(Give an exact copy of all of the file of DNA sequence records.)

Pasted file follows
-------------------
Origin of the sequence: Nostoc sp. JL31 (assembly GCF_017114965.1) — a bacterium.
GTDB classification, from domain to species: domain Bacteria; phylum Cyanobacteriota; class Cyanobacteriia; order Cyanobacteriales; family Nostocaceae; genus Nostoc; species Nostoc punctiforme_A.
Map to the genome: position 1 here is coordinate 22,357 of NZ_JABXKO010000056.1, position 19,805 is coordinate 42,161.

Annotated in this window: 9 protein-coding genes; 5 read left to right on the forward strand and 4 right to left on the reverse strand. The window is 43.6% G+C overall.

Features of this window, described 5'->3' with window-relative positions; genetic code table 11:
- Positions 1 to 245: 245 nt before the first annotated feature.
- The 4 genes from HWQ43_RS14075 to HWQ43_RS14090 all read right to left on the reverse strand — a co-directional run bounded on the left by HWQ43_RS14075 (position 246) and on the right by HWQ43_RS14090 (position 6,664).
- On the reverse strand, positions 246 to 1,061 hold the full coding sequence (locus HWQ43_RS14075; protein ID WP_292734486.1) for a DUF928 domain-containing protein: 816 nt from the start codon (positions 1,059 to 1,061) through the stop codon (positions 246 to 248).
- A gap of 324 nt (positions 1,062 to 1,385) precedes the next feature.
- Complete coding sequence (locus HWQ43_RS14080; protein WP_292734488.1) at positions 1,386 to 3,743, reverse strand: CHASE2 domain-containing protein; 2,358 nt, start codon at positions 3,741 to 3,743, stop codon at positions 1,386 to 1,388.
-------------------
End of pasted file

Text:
Origin of the sequence: Nostoc sp. JL31 (assembly GCF_017114965.1) — a bacterium.
GTDB classification, from domain to species: domain Bacteria; phylum Cyanobacteriota; class Cyanobacteriia; order Cyanobacteriales; family Nostocaceae; genus Nostoc; species Nostoc punctiforme_A.
Map to the genome: position 1 here is coordinate 22,357 of NZ_JABXKO010000056.1, position 19,805 is coordinate 42,161.

Annotated in this window: 9 protein-coding genes; 5 read left to right on the forward strand and 4 right to left on the reverse strand. The window is 43.6% G+C overall.

Features of this window, described 5'->3' with window-relative positions; genetic code table 11:
- Positions 1 to 245: 245 nt before the first annotated feature.
- The 4 genes from HWQ43_RS14075 to HWQ43_RS14090 all read right to left on the reverse strand — a co-directional run bounded on the left by HWQ43_RS14075 (position 246) and on the right by HWQ43_RS14090 (position 6,664).
- On the reverse strand, positions 246 to 1,061 hold the full coding sequence (locus HWQ43_RS14075; protein ID WP_292734486.1) for a DUF928 domain-containing protein: 816 nt from the start codon (positions 1,059 to 1,061) through the stop codon (positions 246 to 248).
- A gap of 324 nt (positions 1,062 to 1,385) precedes the next feature.
- Complete coding sequence (locus HWQ43_RS14080; protein WP_292734488.1) at positions 1,386 to 3,743, reverse strand: CHASE2 domain-containing protein; 2,358 nt, start codon at positions 3,741 to 3,743, stop codon at positions 1,386 to 1,388.